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About Me

Rabbi Chaim Coffman
Rabbi Coffman has helped people from all across the spectrum to prepare themselves properly for Orthodox Conversion to Judaism. His students admire his vast knowledge and appreciate his warm, personal attention and endearing sense of humor.
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Welcome to Rabbi Chaim Coffman's Blog!

I would like to thank you for visiting my blog, Beyond Orthodox Conversion to Judaism.

The conversion process can be a lengthy and daunting one to say the least and I want you to know that I am here to help you through it.

I have been teaching newcomers to Judaism for over a decade and over the last few years I have seen that conversion candidates really lack the support and knowledge they need to navigate the conversion process and successfully integrate into the Orthodox Jewish community.

I created my mentorship program in order to help make this whole experience as smooth and as painless as possible! (Can't do much about the growing pains, though ;)

Feel free to get to know me a little through the posts on my blog and visit the mentorship and syllabus page if you are interested in possible joining us.

I sincerely wish you all the best in your search for truth and spiritual growth.

Looking forward to meeting you,
Chaim Coffman

My Rebbe, Rav Moshe Sternbuch

In case you were wondering why I have all of these articles written by Rav Moshe Sternbuch, he is my Rebbe, and one of the gedolei hador (greatest Rabbis of our generation).

Rav Sternbuch fully endorses me and supports my mentorship program.

He is the address for all of my halachic or hashkafic (practical and philosophical) questions that I or my students may have.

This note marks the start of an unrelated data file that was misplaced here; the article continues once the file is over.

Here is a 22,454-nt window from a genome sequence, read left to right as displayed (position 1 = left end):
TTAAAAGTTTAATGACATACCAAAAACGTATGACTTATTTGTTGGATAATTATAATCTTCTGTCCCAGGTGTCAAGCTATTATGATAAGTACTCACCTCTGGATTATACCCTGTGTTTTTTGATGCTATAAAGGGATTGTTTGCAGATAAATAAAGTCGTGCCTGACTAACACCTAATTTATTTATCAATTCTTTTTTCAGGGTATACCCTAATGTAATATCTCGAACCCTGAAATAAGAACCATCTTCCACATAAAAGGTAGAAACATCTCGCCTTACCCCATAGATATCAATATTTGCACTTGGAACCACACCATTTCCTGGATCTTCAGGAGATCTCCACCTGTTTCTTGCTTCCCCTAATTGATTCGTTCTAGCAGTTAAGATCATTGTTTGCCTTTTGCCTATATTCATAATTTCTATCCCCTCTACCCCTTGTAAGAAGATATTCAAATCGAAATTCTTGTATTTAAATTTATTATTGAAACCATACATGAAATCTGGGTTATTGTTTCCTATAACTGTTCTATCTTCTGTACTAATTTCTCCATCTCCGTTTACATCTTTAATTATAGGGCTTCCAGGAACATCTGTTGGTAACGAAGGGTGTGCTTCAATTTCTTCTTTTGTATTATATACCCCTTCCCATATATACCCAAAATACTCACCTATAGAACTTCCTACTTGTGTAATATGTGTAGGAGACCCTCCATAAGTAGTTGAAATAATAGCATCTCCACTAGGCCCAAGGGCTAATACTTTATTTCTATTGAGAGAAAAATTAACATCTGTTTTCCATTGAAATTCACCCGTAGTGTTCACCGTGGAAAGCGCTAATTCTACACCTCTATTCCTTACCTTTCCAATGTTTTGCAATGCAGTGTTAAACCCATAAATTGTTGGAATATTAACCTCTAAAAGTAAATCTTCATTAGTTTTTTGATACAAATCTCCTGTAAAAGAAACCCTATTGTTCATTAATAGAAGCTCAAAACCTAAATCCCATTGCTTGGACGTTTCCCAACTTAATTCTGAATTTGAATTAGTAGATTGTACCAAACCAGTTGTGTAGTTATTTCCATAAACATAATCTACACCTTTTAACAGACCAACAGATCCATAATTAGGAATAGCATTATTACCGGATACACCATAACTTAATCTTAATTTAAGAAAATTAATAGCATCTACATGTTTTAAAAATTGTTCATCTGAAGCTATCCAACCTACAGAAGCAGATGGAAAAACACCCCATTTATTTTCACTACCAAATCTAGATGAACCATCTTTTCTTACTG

The articles are based on his weekly talks on the Torah portion that the Rav gives in Jerusalem in his kollel. As a member of the kollel I get first dibbs on the photocopies and I type them up for my blog so you can all benefit from the Rav's erudition and insight.
Thursday, December 12, 2013

Parshas Vayechi: Exile is a Terrible Thing!

"And Yaakov lived in the land of Egypt seventeen years so the whole age of Yaakov was a hundred and forty-seven years" (Genesis 48:28)

Rashi asks why this parsha is considered a closed one. He answers that Yaakov's eyes were closed as well as the hearts of the Jewish people due to the pain and suffering of the servitude in Egypt. Rav Moshe Feinstein in Derash Moshe asks how this can be if Yaakov was still alive and the servitude in Egypt only began when Yosef and the brothers died?

The reason Rav Moshe answers is although they were in exile living under the good conditions set up by Pharaoh, they did not feel that the exile was bad. Since they were dependent on Pharaoh and the Egyptians for their good fortune, isn't this the worst type of exile that exists?

Had they felt the exile as a terrible thing, the eyes of Yaakov would not have been dimmed because of their suffering at the hands of the Egyptians. After Yaakov died things changed as they saw that they did not have the same goodness from the Egyptians as had been before!

We can take a great lesson from what Rav Moshe is telling us. Even if we live in a country that grants us the greatest freedom to have Yeshivas, girl schools, kosher food and the like, we are still beholden to that place. We even feel comfortable in such a place and forget that we are still suffering this bitter exile we find ourselves in!

We are not looking for pogroms or anti-semetism G-d forbid against the Jewish people but when we think we fit into that society and want to partake of the customs of that society, it is a recipe for disaster. As we have witnessed over the millennium, the more the Jewish people integrated into their society, the more the non-Jews around them hated them more

We are forced to live in certain societies and be part of them for livelihood...but at the same time we have to recognize that we are guests there. The problem is that we don't feel the exile and live it up too well in our country of residence!

When we feel too comfortable that is usually the time that the tide turns against us and we are forced to realize the bitterness of our exile. May we learn this lesson through keeping Torah and mitzvos and growing closer to G-d rather than through pogroms and the anti-Semites!

Shabbat Shalom